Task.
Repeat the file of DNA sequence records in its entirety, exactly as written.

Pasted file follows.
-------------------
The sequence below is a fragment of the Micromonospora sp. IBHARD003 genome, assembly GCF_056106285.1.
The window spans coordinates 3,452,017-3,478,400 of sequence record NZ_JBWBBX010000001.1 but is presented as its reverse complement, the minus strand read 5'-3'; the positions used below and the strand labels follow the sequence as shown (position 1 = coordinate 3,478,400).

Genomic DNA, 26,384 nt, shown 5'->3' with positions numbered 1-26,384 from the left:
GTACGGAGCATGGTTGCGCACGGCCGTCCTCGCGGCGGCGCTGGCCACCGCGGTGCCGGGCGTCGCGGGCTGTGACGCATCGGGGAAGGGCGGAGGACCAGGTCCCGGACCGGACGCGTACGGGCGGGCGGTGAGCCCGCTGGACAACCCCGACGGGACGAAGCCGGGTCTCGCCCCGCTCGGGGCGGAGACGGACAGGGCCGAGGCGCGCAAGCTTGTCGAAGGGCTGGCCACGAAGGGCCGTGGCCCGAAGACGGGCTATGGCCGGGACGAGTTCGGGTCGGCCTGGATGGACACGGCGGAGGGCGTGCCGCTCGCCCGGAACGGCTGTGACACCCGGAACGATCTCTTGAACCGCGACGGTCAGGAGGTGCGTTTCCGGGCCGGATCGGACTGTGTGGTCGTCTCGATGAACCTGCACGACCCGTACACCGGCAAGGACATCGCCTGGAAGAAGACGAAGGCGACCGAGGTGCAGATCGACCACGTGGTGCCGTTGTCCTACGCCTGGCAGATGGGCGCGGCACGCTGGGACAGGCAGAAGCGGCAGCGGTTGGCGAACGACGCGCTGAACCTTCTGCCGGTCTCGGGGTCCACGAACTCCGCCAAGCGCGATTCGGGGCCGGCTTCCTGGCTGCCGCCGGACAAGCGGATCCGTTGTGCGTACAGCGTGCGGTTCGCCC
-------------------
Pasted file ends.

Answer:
The sequence below is a fragment of the Micromonospora sp. IBHARD003 genome, assembly GCF_056106285.1.
The window spans coordinates 3,452,017-3,478,400 of sequence record NZ_JBWBBX010000001.1 but is presented as its reverse complement, the minus strand read 5'-3'; the positions used below and the strand labels follow the sequence as shown (position 1 = coordinate 3,478,400).

Genomic DNA, 26,384 nt, shown 5'->3' with positions numbered 1-26,384 from the left:
GTACGGAGCATGGTTGCGCACGGCCGTCCTCGCGGCGGCGCTGGCCACCGCGGTGCCGGGCGTCGCGGGCTGTGACGCATCGGGGAAGGGCGGAGGACCAGGTCCCGGACCGGACGCGTACGGGCGGGCGGTGAGCCCGCTGGACAACCCCGACGGGACGAAGCCGGGTCTCGCCCCGCTCGGGGCGGAGACGGACAGGGCCGAGGCGCGCAAGCTTGTCGAAGGGCTGGCCACGAAGGGCCGTGGCCCGAAGACGGGCTATGGCCGGGACGAGTTCGGGTCGGCCTGGATGGACACGGCGGAGGGCGTGCCGCTCGCCCGGAACGGCTGTGACACCCGGAACGATCTCTTGAACCGCGACGGTCAGGAGGTGCGTTTCCGGGCCGGATCGGACTGTGTGGTCGTCTCGATGAACCTGCACGACCCGTACACCGGCAAGGACATCGCCTGGAAGAAGACGAAGGCGACCGAGGTGCAGATCGACCACGTGGTGCCGTTGTCCTACGCCTGGCAGATGGGCGCGGCACGCTGGGACAGGCAGAAGCGGCAGCGGTTGGCGAACGACGCGCTGAACCTTCTGCCGGTCTCGGGGTCCACGAACTCCGCCAAGCGCGATTCGGGGCCGGCTTCCTGGCTGCCGCCGGACAAGCGGATCCGTTGTGCGTACAGCGTGCGGTTCGCCC